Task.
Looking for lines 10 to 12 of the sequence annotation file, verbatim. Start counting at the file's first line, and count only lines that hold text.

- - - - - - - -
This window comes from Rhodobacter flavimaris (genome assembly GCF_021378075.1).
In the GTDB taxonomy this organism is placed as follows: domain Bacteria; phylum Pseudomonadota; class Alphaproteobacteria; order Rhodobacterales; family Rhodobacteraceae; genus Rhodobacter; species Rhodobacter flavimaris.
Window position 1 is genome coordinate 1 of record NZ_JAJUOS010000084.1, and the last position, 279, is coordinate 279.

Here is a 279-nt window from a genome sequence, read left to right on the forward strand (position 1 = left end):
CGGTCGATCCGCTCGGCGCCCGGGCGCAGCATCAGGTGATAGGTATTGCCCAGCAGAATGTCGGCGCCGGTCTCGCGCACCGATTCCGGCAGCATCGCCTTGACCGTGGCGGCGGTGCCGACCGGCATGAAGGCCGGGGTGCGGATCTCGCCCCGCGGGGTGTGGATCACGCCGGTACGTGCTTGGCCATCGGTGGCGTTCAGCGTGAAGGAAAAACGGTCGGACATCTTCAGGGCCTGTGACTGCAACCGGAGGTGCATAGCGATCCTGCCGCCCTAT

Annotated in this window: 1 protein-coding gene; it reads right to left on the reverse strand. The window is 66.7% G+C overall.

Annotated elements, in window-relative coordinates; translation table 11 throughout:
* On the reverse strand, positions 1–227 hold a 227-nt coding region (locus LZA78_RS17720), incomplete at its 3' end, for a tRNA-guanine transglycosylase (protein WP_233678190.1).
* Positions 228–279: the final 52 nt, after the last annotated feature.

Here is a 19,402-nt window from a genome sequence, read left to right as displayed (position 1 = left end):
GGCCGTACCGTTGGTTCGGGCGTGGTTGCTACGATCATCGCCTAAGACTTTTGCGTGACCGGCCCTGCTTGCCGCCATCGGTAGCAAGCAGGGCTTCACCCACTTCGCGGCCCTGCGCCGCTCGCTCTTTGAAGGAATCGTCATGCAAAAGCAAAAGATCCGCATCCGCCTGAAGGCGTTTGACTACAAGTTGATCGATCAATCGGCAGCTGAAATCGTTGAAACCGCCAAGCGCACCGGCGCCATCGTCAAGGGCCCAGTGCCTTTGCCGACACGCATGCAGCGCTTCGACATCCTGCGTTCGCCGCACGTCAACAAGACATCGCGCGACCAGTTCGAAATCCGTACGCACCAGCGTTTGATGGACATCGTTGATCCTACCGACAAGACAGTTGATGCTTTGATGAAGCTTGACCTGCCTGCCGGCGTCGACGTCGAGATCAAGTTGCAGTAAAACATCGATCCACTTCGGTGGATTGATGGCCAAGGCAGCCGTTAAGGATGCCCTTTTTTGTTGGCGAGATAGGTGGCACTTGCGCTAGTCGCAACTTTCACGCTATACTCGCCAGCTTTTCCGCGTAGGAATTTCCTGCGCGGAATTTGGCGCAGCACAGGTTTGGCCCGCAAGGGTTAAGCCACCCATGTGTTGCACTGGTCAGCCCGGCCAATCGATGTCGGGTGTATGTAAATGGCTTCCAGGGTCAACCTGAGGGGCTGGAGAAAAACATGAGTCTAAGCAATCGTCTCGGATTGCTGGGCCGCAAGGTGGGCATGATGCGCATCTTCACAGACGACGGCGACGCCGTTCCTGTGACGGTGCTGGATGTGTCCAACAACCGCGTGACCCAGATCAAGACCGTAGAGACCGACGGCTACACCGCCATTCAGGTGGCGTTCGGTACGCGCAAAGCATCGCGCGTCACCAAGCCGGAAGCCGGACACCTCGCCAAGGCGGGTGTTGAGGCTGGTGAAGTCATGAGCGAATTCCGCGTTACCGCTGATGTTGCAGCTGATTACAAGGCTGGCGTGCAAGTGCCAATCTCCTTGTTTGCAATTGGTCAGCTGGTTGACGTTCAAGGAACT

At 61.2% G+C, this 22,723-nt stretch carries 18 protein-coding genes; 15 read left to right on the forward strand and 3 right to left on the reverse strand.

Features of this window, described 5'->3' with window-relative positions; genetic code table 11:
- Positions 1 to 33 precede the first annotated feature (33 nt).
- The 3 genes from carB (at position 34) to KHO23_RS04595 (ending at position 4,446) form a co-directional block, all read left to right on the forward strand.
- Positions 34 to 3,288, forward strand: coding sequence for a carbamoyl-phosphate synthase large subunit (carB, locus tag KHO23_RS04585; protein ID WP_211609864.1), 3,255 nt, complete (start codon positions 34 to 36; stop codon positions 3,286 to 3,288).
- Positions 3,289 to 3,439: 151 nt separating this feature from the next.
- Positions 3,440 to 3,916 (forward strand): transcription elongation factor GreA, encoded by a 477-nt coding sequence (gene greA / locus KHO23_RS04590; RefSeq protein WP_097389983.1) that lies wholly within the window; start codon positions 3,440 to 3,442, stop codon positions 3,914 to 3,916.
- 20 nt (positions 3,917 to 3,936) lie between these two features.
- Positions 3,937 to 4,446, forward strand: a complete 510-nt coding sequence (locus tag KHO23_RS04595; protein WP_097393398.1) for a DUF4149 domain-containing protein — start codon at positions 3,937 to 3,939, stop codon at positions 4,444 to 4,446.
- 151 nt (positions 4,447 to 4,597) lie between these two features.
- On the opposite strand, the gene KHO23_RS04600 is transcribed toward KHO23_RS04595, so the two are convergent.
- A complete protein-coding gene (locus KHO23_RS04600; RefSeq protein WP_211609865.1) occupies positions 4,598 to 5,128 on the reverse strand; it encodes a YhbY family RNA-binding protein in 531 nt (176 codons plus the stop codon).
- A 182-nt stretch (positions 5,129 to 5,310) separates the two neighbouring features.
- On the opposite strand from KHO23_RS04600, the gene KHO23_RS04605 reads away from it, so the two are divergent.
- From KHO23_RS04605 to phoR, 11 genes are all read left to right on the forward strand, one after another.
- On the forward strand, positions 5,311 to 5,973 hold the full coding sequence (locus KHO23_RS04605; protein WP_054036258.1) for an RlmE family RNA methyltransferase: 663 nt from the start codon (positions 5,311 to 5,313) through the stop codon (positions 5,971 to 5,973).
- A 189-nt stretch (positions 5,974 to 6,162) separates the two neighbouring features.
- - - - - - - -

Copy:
Here is a 19,402-nt window from a genome sequence, read left to right as displayed (position 1 = left end):
GGCCGTACCGTTGGTTCGGGCGTGGTTGCTACGATCATCGCCTAAGACTTTTGCGTGACCGGCCCTGCTTGCCGCCATCGGTAGCAAGCAGGGCTTCACCCACTTCGCGGCCCTGCGCCGCTCGCTCTTTGAAGGAATCGTCATGCAAAAGCAAAAGATCCGCATCCGCCTGAAGGCGTTTGACTACAAGTTGATCGATCAATCGGCAGCTGAAATCGTTGAAACCGCCAAGCGCACCGGCGCCATCGTCAAGGGCCCAGTGCCTTTGCCGACACGCATGCAGCGCTTCGACATCCTGCGTTCGCCGCACGTCAACAAGACATCGCGCGACCAGTTCGAAATCCGTACGCACCAGCGTTTGATGGACATCGTTGATCCTACCGACAAGACAGTTGATGCTTTGATGAAGCTTGACCTGCCTGCCGGCGTCGACGTCGAGATCAAGTTGCAGTAAAACATCGATCCACTTCGGTGGATTGATGGCCAAGGCAGCCGTTAAGGATGCCCTTTTTTGTTGGCGAGATAGGTGGCACTTGCGCTAGTCGCAACTTTCACGCTATACTCGCCAGCTTTTCCGCGTAGGAATTTCCTGCGCGGAATTTGGCGCAGCACAGGTTTGGCCCGCAAGGGTTAAGCCACCCATGTGTTGCACTGGTCAGCCCGGCCAATCGATGTCGGGTGTATGTAAATGGCTTCCAGGGTCAACCTGAGGGGCTGGAGAAAAACATGAGTCTAAGCAATCGTCTCGGATTGCTGGGCCGCAAGGTGGGCATGATGCGCATCTTCACAGACGACGGCGACGCCGTTCCTGTGACGGTGCTGGATGTGTCCAACAACCGCGTGACCCAGATCAAGACCGTAGAGACCGACGGCTACACCGCCATTCAGGTGGCGTTCGGTACGCGCAAAGCATCGCGCGTCACCAAGCCGGAAGCCGGACACCTCGCCAAGGCGGGTGTTGAGGCTGGTGAAGTCATGAGCGAATTCCGCGTTACCGCTGATGTTGCAGCTGATTACAAGGCTGGCGTGCAAGTGCCAATCTCCTTGTTTGCAATTGGTCAGCTGGTTGACGTTCAAGGAACT

At 61.2% G+C, this 22,723-nt stretch carries 18 protein-coding genes; 15 read left to right on the forward strand and 3 right to left on the reverse strand.